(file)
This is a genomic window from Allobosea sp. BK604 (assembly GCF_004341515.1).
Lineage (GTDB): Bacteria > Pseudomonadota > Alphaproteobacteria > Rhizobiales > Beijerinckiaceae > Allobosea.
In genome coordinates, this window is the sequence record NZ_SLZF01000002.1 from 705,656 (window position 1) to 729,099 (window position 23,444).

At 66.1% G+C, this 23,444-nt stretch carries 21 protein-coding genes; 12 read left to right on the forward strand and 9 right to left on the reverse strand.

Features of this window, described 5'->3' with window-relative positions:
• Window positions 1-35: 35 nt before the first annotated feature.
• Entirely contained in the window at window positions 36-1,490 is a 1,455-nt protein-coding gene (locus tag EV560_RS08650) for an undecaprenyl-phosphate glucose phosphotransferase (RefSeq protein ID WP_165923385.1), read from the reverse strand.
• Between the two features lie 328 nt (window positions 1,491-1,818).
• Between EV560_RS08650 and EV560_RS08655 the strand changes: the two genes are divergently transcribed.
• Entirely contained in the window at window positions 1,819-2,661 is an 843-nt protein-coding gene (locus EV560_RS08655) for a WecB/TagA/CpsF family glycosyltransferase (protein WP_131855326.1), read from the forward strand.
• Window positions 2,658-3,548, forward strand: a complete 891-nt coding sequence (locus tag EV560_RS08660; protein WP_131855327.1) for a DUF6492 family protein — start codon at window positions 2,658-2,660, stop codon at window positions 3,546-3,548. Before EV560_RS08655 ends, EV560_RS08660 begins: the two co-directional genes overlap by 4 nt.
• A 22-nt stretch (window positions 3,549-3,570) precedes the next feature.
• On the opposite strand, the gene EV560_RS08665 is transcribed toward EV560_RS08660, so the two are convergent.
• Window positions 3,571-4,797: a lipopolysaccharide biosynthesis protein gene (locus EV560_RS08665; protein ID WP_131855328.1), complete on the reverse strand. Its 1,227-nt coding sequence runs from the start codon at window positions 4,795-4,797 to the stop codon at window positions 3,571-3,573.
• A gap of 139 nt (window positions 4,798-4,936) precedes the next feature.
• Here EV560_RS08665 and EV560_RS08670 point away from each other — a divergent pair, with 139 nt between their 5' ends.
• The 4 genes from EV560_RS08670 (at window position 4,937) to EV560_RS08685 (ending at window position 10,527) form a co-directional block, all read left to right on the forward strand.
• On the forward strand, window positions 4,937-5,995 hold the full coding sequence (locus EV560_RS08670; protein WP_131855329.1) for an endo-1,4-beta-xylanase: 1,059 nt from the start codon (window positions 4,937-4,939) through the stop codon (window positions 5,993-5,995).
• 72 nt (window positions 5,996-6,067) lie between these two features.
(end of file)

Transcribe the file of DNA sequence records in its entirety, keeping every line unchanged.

This is a genomic window from Allobosea sp. BK604 (assembly GCF_004341515.1).
Lineage (GTDB): Bacteria > Pseudomonadota > Alphaproteobacteria > Rhizobiales > Beijerinckiaceae > Allobosea.
In genome coordinates, this window is the sequence record NZ_SLZF01000002.1 from 705,656 (window position 1) to 729,099 (window position 23,444).

At 66.1% G+C, this 23,444-nt stretch carries 21 protein-coding genes; 12 read left to right on the forward strand and 9 right to left on the reverse strand.

Features of this window, described 5'->3' with window-relative positions:
• Window positions 1-35: 35 nt before the first annotated feature.
• Entirely contained in the window at window positions 36-1,490 is a 1,455-nt protein-coding gene (locus tag EV560_RS08650) for an undecaprenyl-phosphate glucose phosphotransferase (RefSeq protein ID WP_165923385.1), read from the reverse strand.
• Between the two features lie 328 nt (window positions 1,491-1,818).
• Between EV560_RS08650 and EV560_RS08655 the strand changes: the two genes are divergently transcribed.
• Entirely contained in the window at window positions 1,819-2,661 is an 843-nt protein-coding gene (locus EV560_RS08655) for a WecB/TagA/CpsF family glycosyltransferase (protein WP_131855326.1), read from the forward strand.
• Window positions 2,658-3,548, forward strand: a complete 891-nt coding sequence (locus tag EV560_RS08660; protein WP_131855327.1) for a DUF6492 family protein — start codon at window positions 2,658-2,660, stop codon at window positions 3,546-3,548. Before EV560_RS08655 ends, EV560_RS08660 begins: the two co-directional genes overlap by 4 nt.
• A 22-nt stretch (window positions 3,549-3,570) precedes the next feature.
• On the opposite strand, the gene EV560_RS08665 is transcribed toward EV560_RS08660, so the two are convergent.
• Window positions 3,571-4,797: a lipopolysaccharide biosynthesis protein gene (locus EV560_RS08665; protein ID WP_131855328.1), complete on the reverse strand. Its 1,227-nt coding sequence runs from the start codon at window positions 4,795-4,797 to the stop codon at window positions 3,571-3,573.
• A gap of 139 nt (window positions 4,798-4,936) precedes the next feature.
• Here EV560_RS08665 and EV560_RS08670 point away from each other — a divergent pair, with 139 nt between their 5' ends.
• The 4 genes from EV560_RS08670 (at window position 4,937) to EV560_RS08685 (ending at window position 10,527) form a co-directional block, all read left to right on the forward strand.
• On the forward strand, window positions 4,937-5,995 hold the full coding sequence (locus EV560_RS08670; protein WP_131855329.1) for an endo-1,4-beta-xylanase: 1,059 nt from the start codon (window positions 4,937-4,939) through the stop codon (window positions 5,993-5,995).
• 72 nt (window positions 5,996-6,067) lie between these two features.